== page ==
At the start of your video hint at what they will learn in your video. Give them some teasers of your content and use an open loop if possible. To do so, hint at something or share the beginning of something, but don’t finish it.
In order to get the full story or benefit, they need to continue watching. Just make sure you actually do close the loop inside your video of course, or you’d be lying to your viewers.
The middle is straight up teaching.
You already have your blog post created, so you can just teach people whatever it is that you taught in the post itself. Use stories to keep people’s attention and examples to illustrate your points better.
Finally, the call to action:
At the end of your video (and sometimes in the middle where applicable) you want to tell people what to do next. It could simply be to subscribe to your channel, to leave a like or to share the video. You can also guide people towards another video of yours or to have them sign up for a lead magnet.
Step 3: Edit Your Video
The next step is to edit your video.
One of the most important things is the audio quality. You will want to remove any background noises and make sure that your voice can be clearly heard. This is what I use Audacity for.
Here’s how to remove any unwanted noise:
Additionally you can insert different transitions, callouts on screen and things like that to spice up the video a bit. If your goal is to entertain people, this might be good to do, but as for educational videos there is only so much gain for quite a bit of work.
While I believe the value comes from what you teach with educational content, you can add overlays to visualize things for example. Or do a quick cutaway to something else. Doing so can help create a better video, but also take up a lot of your time!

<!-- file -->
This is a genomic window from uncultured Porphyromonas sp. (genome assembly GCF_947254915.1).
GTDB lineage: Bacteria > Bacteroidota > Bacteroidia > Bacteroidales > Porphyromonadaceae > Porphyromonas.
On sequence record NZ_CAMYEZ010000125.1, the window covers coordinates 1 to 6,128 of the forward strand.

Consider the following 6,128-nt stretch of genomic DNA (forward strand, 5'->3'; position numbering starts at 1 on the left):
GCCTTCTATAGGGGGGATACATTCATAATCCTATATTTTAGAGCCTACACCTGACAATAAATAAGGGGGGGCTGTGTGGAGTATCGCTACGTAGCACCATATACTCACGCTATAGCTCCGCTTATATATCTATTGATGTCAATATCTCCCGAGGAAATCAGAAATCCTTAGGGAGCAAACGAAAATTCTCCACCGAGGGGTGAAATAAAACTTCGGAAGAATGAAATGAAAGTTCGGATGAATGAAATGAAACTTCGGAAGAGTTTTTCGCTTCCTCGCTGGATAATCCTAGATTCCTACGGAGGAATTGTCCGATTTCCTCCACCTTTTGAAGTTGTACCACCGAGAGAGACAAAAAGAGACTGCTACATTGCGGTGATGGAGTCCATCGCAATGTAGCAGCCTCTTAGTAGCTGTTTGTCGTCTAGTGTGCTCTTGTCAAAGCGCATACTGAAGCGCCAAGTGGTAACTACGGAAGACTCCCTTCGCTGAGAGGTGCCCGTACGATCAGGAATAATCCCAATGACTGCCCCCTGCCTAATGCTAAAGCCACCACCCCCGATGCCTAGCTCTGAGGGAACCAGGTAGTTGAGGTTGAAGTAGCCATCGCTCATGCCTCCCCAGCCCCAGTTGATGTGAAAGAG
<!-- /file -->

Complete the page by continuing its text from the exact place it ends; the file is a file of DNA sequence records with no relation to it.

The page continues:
Besides the audio, you want to cut out the beginning and the ending of your video. Delete the part before you start talking and after you’re done (and walking back to turn off the camera).
Step 4: Upload and Optimize
When you save your video, give it a good title.
Don’t use something like “video123.mp4”. Instead give it a title that represents what the video is about. While it doesn’t really help ranking your videos, YouTube can use it as a clue to figure out what the video is about.
Then comes the point of uploading your video.
I’ll skip the part of creating a channel as that’s the easy part. If you do need some help setting everything up correctly, you can check out this tutorial.
As for uploading:
To start, click on the little camera icon at the top right of the page and select video.
Click on “select files” and find your video.
The next screen is the most important screen on YouTube, as this is where you choose your title and description. THis will help your video stand out in search and help get search traffic through YouTube.